In 2017, Mexico experienced its deadliest year in its modern history. The high levels of violence came from an internal fight between drug trafficking groups and the authorities. To some observers, this condition demonstrates that the nation needs to legalize the medical and recreational consumption of illegal drugs such as marijuana. However, Mexico’s historical experience with these type of policies shows that the legalization of these narcotics is impossible.
The Mexican government legalized the medical administration of illegal drugs to users on February 17, 1940. Encino Froylan describes this historical event in his book, Nuestra Historica Narcotica: Pasajes para (re)legalized las Drogas en Mexico. According to Encino, Mexican president Lazaro Cardenas established this policy to eradicate a growing public health issue, but also to eliminate drug trafficking. The measure produced positive results and Mexican journalists commented that this policy was moving drug dealers out of their markets. However, the Cardenas administration removed this reform after a couple of months.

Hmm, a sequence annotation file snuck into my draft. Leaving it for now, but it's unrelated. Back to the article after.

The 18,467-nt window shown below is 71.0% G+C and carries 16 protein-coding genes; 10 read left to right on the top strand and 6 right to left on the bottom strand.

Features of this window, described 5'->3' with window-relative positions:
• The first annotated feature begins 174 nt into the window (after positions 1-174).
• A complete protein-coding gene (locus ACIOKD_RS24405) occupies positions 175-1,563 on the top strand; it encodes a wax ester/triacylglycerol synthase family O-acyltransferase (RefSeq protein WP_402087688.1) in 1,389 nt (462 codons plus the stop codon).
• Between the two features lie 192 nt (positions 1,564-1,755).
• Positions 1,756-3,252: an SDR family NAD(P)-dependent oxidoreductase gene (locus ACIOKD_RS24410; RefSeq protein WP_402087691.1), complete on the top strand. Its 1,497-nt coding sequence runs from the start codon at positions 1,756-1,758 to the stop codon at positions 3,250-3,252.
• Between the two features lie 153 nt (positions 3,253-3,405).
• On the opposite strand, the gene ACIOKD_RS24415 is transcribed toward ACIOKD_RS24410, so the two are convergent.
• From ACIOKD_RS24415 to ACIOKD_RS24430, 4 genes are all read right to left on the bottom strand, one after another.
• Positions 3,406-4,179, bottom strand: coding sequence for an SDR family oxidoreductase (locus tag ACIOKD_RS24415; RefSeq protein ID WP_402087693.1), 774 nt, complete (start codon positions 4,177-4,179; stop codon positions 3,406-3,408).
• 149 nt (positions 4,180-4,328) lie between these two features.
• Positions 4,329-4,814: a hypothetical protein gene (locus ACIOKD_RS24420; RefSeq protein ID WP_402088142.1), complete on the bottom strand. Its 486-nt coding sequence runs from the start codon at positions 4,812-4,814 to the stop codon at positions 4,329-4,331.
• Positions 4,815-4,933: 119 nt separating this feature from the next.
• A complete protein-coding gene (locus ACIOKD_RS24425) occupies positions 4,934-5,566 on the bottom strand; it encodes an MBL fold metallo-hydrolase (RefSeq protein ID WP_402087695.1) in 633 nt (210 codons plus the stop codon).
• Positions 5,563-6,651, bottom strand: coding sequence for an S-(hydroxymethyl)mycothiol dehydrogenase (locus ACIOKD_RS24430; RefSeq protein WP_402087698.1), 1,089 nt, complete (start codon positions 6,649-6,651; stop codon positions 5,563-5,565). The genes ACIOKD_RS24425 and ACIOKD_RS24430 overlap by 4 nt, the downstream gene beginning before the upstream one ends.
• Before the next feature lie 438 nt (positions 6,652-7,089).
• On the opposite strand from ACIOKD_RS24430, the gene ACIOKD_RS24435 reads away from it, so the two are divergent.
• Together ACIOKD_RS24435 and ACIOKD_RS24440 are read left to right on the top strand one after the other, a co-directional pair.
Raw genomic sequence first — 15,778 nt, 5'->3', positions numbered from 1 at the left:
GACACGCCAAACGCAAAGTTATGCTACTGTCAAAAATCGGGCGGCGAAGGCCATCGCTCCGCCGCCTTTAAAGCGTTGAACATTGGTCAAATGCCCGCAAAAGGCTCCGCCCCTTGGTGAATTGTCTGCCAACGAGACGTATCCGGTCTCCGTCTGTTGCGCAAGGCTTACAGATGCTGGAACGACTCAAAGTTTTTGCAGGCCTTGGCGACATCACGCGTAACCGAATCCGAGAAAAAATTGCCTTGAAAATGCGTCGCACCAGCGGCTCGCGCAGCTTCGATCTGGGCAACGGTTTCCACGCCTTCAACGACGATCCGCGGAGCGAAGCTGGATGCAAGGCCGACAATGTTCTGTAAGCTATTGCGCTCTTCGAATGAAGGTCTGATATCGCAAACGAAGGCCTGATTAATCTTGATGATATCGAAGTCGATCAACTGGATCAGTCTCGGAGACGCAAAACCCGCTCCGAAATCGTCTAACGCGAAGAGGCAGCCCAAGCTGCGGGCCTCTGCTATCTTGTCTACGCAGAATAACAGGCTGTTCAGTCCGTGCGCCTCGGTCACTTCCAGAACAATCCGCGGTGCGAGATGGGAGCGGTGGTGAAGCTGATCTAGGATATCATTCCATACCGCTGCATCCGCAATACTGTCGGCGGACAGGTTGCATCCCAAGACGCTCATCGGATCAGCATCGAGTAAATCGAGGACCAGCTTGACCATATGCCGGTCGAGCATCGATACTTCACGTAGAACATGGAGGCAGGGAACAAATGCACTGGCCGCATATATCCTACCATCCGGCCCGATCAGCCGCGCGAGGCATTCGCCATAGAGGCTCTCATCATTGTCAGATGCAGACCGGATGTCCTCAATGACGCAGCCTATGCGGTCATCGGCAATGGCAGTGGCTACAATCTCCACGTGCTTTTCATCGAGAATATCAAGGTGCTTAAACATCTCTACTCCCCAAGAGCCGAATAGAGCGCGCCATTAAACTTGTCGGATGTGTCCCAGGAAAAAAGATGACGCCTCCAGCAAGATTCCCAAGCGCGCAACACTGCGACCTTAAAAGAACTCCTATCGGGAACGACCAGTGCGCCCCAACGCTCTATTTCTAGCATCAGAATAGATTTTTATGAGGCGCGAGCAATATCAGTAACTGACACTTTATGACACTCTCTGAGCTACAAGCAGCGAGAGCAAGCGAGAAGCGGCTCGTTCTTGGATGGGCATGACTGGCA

Encino argues that the Mexican government was being pressured by the United States. During this period, the Second World War disrupted the production of medical supplies. The American government used this excused to force the Mexican authorities to eliminate its drug policy with the threat of blockading its access to medical supplies.
The historical event mentioned above needs to be taken into consideration before adopting a legalization policy in Mexico again. This incident demonstrates that the United States government will not tolerate a change in drug policy. In part because the American authorities have supported the militarization of anti-narcotic policies in Mexico since the 1980s. A sudden change in this policy could initiate an indirect confrontation. Also, there are several American corporations that benefit from supporting drug policies in Latin American nations such as Mexico. To the point that experts and scholars have argued that anti-narcotic operations in this region only benefit the economic interests of American investors.
Thus, Mexico is incapable of changing its drug policy due to its ties with the United States. This relationship forces the Mexican government to continue with its militarization of anti-narcotic operations. Even though these actions have not reduced the levels of violence or drug production.
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